From eyewitness accounts at EWTN’s 100 Years of Fatima site:

From the road, where the vehicles were parked and where hundreds of people who had not dared to brave the mud were congregated, one could see the immense multitude turn toward the sun, which appeared free from clouds and in its zenith. It looked like a plaque of dull silver, and it was possible to look at it without the least discomfort. It might have been an eclipse which was taking place. But at that moment a great shout went up, and one could hear the spectators nearest at hand shouting: “A miracle! A miracle!”

Before the astonished eyes of the crowd, whose aspect was biblical as they stood bareheaded, eagerly searching the sky, the sun trembled, made sudden incredible movements outside all cosmic laws—the sun “danced” according to the typical expression of the people.

Standing at the step of an omnibus was an old man. With his face turned to the sun, he recited the Credo in a loud voice. I asked who he was and was told Senhor Joao da Cunha Vasconcelos. I saw him afterwards going up to those around him who still had their hats on, and vehemently imploring them to uncover before such an extraordinary demonstration of the existence of God.

Identical scenes were repeated elsewhere, and in one place a woman cried out: “How terrible! There are even men who do not uncover before such a stupendous miracle!”

Tomorrow, EWTN marks the occasion with two special events. From my inbox:

EWTN To Broadcast Two Special Fatima-Related Events –

At 10 a.m. ET, EWTN will broadcast the 15th annual Worldwide Children’s Eucharistic Holy Hour live from the Basilica of the National Shrine of the Immaculate Conception (BSNIC). This annual event spiritually unites the children of the world before Jesus in the Blessed Sacrament. The children will make reparation to console Jesus, and pray for their families, their countries and the world.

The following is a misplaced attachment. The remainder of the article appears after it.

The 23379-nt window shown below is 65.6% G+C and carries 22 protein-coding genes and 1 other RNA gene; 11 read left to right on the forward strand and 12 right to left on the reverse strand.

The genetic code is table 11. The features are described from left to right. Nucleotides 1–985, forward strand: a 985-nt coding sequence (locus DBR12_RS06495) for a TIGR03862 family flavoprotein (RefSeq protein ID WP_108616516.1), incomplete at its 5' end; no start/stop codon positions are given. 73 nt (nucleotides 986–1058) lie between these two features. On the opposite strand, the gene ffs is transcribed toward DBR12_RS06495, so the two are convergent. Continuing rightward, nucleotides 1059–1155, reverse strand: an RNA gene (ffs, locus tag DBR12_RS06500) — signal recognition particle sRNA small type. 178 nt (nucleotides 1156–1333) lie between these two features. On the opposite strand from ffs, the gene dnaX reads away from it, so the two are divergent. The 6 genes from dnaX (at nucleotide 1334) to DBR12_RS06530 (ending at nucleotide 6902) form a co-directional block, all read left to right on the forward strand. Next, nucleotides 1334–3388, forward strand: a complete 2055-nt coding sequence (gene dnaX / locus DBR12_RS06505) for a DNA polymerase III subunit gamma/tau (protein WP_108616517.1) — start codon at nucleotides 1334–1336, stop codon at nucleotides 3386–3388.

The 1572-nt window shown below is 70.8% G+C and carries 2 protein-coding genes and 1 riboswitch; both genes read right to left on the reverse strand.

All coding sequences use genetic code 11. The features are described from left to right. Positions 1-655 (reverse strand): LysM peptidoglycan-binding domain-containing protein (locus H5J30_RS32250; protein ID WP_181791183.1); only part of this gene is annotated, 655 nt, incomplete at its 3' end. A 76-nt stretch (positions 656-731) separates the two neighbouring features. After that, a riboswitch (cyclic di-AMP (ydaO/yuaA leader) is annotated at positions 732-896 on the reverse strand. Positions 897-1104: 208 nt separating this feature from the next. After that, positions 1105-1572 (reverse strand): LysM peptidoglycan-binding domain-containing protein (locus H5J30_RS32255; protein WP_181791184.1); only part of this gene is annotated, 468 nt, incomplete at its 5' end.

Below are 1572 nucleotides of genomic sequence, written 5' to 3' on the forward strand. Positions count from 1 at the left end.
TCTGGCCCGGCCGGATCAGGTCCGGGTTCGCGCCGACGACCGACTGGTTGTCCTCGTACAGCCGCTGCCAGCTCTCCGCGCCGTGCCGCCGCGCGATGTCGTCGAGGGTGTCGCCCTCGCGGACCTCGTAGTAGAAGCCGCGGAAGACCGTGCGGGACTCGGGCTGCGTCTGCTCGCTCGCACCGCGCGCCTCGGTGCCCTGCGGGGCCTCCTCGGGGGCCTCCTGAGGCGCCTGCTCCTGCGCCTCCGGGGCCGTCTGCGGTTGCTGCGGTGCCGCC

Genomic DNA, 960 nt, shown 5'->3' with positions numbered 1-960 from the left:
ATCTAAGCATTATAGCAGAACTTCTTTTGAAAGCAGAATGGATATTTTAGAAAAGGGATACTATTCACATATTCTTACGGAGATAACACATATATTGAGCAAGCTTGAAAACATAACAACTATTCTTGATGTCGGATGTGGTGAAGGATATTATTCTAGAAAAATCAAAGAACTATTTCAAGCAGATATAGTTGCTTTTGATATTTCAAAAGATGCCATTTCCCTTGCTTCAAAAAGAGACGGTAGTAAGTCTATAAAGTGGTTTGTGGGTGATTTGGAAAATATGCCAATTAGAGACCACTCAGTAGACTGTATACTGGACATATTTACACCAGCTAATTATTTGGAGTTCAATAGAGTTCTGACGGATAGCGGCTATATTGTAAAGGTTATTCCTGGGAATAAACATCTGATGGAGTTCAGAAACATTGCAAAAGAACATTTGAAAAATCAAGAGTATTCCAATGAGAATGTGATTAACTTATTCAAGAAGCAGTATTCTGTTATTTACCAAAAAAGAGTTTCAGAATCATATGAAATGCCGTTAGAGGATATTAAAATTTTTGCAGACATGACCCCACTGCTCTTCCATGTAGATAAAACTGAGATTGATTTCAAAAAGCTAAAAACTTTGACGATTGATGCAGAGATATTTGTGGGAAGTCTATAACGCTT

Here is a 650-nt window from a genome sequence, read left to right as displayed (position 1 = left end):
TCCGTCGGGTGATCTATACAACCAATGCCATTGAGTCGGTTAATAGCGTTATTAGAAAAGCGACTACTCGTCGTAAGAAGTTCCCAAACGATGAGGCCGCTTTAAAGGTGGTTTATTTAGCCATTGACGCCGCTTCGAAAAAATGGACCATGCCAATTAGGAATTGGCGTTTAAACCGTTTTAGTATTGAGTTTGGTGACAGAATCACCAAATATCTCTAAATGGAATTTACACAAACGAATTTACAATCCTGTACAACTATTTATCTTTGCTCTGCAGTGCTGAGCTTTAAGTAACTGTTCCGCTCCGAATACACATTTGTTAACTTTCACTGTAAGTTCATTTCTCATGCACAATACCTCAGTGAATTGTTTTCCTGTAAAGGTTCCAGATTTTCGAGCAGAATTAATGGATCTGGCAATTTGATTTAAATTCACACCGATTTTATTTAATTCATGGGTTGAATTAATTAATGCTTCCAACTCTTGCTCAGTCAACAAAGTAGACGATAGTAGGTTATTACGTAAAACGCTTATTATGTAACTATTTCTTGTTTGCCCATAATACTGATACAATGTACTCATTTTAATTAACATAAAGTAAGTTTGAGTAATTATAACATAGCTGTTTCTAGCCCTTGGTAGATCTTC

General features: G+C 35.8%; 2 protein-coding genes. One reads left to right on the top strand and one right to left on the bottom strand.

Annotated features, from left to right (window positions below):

Fr. Chris Alar, MIC, Director of the Association of Marian Helpers of the Immaculate Conception, will preside at the Holy Hour. For further information, please go to

That evening, Cardinal Donald Wuerl will lead a Historic Candlelight Rosary Procession and a Prayer of Entrustment for individuals, and families to Our Lady of Fatima’s Immaculate Heart. EWTN will broadcast the event live from the BSNIC at 7 p.m. ET, Friday, Oct. 13.

“Gather your families, wherever you are on the evening of October 13, if possible, tune in to EWTN, light a candle, pray the Rosary and the prayer of Entrustment, spiritually uniting with Cardinal Wuerl,” said Connie Schneider, Director of the two events said. “We hope Catholics worldwide will join in from their dioceses, parishes, homes, nursing homes…everywhere!” 

A Family Entrustment Pamphlet is available to help families follow along with the prayers during this special event.

Click here to learn more about how Fatima, Portugal, is marking the event.

And if you’d like to pray the rosary with FTP’s founder, Father Patrick Peyton, C.S.C., the “Rosary Priest,” who traveled the world (and created our company) to promote family unity, faith and prayer, click here for an entire series of videos that let you experience the mysteries of the rosary with Father Peyton.

Here’s a sample:

Image: Wikimedia Commons

Learn more about Family Theater Productions’ upcoming, new and vintage productions as well as our Hollywood Outreach Programs; and, of course, you’ll find us on Facebook.

Visit our YouTube and Ustream Channels for our contemporary and classic productions.